YOLA, Nigeria (Reuters) - Nigeria has sealed its northern border with Cameroon in an effort to shut out Islamist militants using its neighbour as a launchpad for attacks, the military said on Sunday.
The closure extends from northern Borno state, by Lake Chad, to the southern end of Adamawa state, around halfway along Nigeria's 1,500-mile border with Cameroon.
Both states are covered by a state of emergency that President Goodluck Jonathan declared last May as part of an offensive meant to crush Islamist sect Boko Haram.
"To effectively curtail the activities of the insurgents, the Cameroon border in the northeast has been closed indefinitely," Brigadier-General Rogers Ibe Nicholas said in a statement.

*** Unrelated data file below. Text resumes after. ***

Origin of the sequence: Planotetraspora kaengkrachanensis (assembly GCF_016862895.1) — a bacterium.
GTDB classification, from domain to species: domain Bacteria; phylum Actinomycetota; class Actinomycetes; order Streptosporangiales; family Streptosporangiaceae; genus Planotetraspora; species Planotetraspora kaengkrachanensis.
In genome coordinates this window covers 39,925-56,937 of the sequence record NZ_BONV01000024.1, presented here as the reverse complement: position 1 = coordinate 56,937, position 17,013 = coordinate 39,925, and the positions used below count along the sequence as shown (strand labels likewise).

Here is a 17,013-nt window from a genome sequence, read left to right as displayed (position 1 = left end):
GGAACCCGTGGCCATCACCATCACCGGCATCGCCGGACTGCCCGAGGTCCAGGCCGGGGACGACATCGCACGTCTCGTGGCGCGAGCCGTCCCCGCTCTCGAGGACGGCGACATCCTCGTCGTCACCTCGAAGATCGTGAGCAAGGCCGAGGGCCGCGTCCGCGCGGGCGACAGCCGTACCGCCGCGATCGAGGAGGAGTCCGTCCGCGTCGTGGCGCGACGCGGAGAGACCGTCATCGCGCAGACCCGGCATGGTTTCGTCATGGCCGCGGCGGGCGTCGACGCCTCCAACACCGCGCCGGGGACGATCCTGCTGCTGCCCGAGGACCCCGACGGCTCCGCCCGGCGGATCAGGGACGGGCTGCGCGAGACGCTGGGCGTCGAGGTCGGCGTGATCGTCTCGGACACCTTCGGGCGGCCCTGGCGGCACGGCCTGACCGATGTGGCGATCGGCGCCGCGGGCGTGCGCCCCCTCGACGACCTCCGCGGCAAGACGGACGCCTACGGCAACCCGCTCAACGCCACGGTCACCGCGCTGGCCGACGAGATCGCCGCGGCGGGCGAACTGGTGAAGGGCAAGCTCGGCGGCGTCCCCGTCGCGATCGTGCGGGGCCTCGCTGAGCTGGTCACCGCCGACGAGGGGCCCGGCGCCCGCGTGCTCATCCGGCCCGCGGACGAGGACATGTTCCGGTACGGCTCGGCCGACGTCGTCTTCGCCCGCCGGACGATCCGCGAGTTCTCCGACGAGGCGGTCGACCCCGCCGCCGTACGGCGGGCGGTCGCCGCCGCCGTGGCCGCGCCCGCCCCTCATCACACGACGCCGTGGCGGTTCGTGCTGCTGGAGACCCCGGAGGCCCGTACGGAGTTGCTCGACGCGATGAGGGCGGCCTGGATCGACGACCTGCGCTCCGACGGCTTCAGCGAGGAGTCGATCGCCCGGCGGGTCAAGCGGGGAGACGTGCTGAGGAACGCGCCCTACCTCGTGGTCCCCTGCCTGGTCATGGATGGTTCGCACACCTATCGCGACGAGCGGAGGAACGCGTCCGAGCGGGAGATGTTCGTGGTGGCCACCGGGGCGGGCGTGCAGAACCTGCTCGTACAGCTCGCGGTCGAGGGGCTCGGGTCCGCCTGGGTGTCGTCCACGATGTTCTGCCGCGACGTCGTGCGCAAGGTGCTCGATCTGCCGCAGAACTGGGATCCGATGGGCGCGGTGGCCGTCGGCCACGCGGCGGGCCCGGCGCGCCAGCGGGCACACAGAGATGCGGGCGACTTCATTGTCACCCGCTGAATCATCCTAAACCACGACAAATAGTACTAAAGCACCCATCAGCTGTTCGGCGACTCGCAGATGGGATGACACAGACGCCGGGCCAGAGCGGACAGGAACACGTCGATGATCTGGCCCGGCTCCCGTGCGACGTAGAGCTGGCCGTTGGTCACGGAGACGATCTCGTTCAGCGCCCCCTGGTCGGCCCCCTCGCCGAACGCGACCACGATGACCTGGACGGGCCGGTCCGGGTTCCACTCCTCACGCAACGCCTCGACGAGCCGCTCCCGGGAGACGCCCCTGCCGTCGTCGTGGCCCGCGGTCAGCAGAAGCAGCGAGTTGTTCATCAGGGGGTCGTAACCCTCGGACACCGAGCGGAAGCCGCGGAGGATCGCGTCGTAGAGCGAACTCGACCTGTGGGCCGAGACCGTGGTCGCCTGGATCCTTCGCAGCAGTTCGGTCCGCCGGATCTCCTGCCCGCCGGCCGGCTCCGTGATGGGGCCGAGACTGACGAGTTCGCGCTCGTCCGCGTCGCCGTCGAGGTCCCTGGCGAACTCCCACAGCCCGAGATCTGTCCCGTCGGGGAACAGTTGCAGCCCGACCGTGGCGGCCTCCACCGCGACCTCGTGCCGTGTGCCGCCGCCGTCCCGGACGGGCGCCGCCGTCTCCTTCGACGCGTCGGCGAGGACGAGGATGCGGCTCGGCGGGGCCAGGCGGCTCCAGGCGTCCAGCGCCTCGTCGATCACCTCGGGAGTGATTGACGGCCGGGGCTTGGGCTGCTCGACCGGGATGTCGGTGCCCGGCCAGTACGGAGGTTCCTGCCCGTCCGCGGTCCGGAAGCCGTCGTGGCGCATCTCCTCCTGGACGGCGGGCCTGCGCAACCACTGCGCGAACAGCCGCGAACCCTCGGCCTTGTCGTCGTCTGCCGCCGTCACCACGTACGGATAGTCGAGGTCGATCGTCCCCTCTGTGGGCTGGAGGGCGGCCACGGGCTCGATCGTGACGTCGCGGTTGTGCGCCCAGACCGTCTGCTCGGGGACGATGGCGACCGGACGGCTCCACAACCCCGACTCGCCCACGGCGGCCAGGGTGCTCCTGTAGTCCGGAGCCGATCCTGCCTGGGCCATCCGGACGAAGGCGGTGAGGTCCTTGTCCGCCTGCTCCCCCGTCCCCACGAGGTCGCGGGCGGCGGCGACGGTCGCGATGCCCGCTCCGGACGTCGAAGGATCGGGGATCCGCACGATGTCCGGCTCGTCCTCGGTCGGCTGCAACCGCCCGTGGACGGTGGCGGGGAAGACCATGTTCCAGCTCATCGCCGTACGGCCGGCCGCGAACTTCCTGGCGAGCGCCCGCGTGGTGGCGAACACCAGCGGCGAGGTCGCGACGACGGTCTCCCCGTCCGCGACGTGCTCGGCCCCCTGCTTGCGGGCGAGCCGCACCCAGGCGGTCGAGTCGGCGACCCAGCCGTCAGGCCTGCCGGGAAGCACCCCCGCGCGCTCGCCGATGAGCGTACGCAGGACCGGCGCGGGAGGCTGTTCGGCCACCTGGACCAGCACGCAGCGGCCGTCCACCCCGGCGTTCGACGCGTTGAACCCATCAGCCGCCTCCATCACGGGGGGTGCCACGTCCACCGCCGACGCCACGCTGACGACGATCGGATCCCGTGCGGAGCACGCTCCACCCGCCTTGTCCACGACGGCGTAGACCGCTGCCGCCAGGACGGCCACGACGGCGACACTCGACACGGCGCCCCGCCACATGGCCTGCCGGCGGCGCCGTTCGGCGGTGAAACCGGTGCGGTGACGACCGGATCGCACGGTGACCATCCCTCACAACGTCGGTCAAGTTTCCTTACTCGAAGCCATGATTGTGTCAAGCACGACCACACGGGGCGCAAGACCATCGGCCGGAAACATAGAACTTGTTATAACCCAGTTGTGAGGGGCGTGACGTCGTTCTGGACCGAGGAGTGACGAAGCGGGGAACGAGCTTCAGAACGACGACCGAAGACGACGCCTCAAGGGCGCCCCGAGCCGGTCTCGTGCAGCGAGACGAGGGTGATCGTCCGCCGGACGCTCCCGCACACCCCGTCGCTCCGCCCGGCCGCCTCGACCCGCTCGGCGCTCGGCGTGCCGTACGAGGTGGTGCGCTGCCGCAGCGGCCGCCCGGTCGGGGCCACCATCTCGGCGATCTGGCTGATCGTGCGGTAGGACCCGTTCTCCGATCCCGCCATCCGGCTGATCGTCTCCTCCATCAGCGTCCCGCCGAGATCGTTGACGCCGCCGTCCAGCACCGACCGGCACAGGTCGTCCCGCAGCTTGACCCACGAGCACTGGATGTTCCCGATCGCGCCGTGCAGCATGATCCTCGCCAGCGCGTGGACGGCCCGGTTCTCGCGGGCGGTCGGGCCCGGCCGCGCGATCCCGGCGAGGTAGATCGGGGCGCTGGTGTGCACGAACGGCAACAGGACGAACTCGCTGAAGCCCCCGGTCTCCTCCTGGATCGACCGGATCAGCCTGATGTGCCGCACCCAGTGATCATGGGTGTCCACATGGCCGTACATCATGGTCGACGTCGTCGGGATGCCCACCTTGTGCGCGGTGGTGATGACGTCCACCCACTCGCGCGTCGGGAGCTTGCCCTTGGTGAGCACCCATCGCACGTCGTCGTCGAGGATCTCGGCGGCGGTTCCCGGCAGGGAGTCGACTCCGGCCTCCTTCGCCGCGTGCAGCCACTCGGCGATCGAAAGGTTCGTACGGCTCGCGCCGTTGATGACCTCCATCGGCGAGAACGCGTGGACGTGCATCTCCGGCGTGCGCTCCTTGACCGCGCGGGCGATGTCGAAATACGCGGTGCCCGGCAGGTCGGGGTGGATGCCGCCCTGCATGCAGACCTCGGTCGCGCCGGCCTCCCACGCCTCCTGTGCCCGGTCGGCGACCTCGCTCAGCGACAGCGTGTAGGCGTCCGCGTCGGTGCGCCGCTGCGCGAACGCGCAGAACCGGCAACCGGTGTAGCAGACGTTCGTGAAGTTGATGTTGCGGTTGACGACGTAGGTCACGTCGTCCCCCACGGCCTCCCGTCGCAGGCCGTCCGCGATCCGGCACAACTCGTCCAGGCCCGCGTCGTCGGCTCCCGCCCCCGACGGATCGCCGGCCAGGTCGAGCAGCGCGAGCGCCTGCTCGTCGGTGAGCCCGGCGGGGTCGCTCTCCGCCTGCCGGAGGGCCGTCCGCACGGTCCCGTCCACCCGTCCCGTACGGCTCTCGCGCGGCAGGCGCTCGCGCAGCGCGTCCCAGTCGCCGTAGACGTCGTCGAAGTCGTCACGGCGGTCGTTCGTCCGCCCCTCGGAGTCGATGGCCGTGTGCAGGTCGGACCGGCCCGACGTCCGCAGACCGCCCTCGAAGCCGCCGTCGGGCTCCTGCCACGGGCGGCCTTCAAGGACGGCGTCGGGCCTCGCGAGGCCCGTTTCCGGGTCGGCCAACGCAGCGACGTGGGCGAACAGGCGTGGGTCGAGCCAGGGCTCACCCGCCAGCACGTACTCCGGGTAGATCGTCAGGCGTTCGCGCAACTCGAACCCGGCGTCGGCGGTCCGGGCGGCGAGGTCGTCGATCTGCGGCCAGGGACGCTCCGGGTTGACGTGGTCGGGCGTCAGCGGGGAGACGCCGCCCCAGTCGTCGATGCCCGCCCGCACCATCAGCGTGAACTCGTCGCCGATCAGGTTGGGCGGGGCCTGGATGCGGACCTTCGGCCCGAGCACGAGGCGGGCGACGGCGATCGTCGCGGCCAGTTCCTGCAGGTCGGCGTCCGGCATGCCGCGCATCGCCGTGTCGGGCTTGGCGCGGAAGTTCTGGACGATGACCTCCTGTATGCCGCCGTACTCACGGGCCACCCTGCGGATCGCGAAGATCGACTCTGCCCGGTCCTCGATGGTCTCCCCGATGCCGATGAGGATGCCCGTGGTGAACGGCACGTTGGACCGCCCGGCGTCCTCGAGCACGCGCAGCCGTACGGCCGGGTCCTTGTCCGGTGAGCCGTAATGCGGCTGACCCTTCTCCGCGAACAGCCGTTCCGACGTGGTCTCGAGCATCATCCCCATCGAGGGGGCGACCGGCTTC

The Islamists, whose struggle for an Islamic state in northern Nigeria has killed thousands and made them the biggest threat to security in Africa's top oil producer, are currently based in the hilly Gwoza area next to Cameroon.
Nigerian security officials say they often launch deadly attacks then flee over the border to avoid being pursued.
They killed more than 200 people in two attacks last week on villages, prompting renewed criticisms that military action has failed to neutralise them.
(Reporting by Imma Ande; Writing by Tim Cocks; Editing by Andrew Roche)